Kunda says his 22-year-old sister, Dorcas, died after being raped by soldiers. His father, a policeman, was badly beaten and tortured while in military custody. He never recovered and died in November 2009.

Anvil Mining, which had offices in Montreal but has since been acquired by another mining company, has denied any culpability in the Kilwa incidents and said logistical support was requested by authorities.

The civil suit has been making its way through the courts for some time.

In January, Quebec's Court of Appeal overturned a 2011 lower-court ruling that had paved the way for it to be heard in Canada.

The appeal court ruled that Anvil's Montreal office was not involved in any of the decision-making that led to a massacre, making it inappropriate to hear the case in Quebec. It also ruled that victims could have sought justice in Congo or Australia, where the company also operated.

Last April, a lower-court judge had rejected the notion that the links between Quebec and Anvil were insufficient.

If the Supreme Court decides to hear the case, advocates say the ruling could have major implications on whether Canadian companies can be held accountable for their involvement in human rights violations committed abroad.

"I think this case is a really important one and the facts that we've alleged are so stark that it really is the kind of case a Canadian court needs to hear," said Matt Eisenbrandt, legal director for the Canadian Centre for International Justice, one of the NGOs involved.

"It can really set the ground rules for whether corporations can be sued when they are involved in human rights violations."

A Chinese company called Minmetals Resources Ltd., with headquarters in Australia, acquired Anvil earlier in March for $1.3 billion.

Sally Cox, a company spokeswoman, denied any wrongdoing on Anvil's behalf.

In an email, Cox said the incident in Kilwa has been subject to numerous investigations and court proceedings, and "no findings adverse to Anvil or any of its employees have arisen."

The attempt at civil action in Canada followed a military trial, held in Congo in 2007, where nine soldiers and three former employees of Anvil were acquitted of charges, leaving no opportunity for civil recourse.

A 2010 United Nations report said the trial had the potential to set "an important precedent in terms of corporate accountability" but "failed to meet international standards of fairness."

"The Kilwa case demonstrated the difficulty in proving the legal responsibility of private companies in the perpetration of human rights abuses and violations of international humanitarian law," the report said.

Use of Conflict Minerals Gets More Scrutiny From U.S.

By Edward Wyatt

New York Times

19 March 2012

WASHINGTON An iPhone can do a lot of things. But can it arm Congolese rebels?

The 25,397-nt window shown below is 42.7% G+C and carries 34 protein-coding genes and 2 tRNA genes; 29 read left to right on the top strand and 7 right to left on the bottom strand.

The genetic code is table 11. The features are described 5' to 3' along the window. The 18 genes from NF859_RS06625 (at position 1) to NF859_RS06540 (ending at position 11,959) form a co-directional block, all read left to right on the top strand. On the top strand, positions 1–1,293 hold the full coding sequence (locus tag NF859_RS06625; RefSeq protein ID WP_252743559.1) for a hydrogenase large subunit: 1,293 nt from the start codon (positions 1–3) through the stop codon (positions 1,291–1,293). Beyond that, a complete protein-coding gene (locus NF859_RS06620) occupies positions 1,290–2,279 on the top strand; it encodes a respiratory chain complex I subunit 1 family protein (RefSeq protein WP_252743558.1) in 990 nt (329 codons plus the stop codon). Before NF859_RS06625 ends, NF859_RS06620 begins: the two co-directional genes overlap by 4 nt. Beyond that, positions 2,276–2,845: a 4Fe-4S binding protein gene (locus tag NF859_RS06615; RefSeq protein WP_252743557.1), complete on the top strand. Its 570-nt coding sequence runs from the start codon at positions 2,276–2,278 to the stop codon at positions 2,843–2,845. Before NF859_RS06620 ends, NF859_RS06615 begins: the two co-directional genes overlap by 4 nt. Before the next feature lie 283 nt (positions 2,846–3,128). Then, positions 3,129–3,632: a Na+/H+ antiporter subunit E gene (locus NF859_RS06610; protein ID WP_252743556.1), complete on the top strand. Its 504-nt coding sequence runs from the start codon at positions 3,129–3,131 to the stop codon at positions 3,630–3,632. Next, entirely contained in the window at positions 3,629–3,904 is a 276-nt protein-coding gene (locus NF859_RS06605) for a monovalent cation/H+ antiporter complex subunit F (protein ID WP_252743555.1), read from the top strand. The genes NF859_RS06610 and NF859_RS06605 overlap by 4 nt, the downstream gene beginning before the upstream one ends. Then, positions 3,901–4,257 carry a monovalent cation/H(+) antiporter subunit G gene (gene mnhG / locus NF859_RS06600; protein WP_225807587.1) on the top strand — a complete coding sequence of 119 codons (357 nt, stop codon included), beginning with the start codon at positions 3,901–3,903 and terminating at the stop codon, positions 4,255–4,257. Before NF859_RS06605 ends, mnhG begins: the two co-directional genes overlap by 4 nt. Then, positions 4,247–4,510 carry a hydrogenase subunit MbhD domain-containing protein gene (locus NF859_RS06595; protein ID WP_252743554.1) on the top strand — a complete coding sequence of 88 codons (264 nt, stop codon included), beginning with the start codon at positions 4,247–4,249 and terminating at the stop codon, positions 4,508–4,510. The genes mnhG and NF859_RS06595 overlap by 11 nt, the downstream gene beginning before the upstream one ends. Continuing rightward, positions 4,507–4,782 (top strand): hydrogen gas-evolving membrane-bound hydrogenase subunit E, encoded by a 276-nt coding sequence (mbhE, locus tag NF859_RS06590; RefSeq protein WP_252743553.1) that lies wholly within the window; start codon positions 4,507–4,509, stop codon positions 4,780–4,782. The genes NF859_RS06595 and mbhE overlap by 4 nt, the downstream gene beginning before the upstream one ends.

That is the question being debated by a battalion of lobbyists from electronics makers, mining companies and international aid organizations that has descended on the Securities and Exchange Commission in recent months seeking to influence the drafting of a Dodd-Frank regulation that has nothing to do with the financial crisis.

Tacked onto the end of that encyclopedic digest of financial reform is an odd provision. It requires publicly traded companies whose products use certain minerals commonly mined in strife-torn areas of Central Africa to report to shareholders and the S.E.C. whether their mineral supply comes from the Democratic Republic of Congo.

The measure is aimed at cutting off the brutal militia groups that have often taken over the mining and sale of so-called conflict minerals to finance their military aims. Just about every company affected by the law says they support it, but many business groups have also been pushing aggressively to put wiggle room in the restrictions, calling for lengthy phase-in periods, exemptions for minimal use of the minerals and loose definitions of what types of uses are covered.

Nearly every consumer product that includes electronic parts uses a derivative of one of the four minerals: columbite-tantalite, which when refined is used in palm-size cellphones and giant turbines; cassiterite, an important source of the tin used in coffee cans and circuit boards; wolframite, used to produce tungsten for light bulbs and machine tools; and gold, commonly used as an electronic conductor (and, of course, jewelry).

Given their broad application, the minerals have been a primary target of humanitarian groups concerned about genocide, sexual violence, child soldiers and other issues that have been common outgrowths of conflicts in Central Africa.

We dont think you need to have people being killed in order to have these metals in our cellphones, said Corinna Gilfillan, who heads the United States office of Global Witness, which has worked on the issue for several years.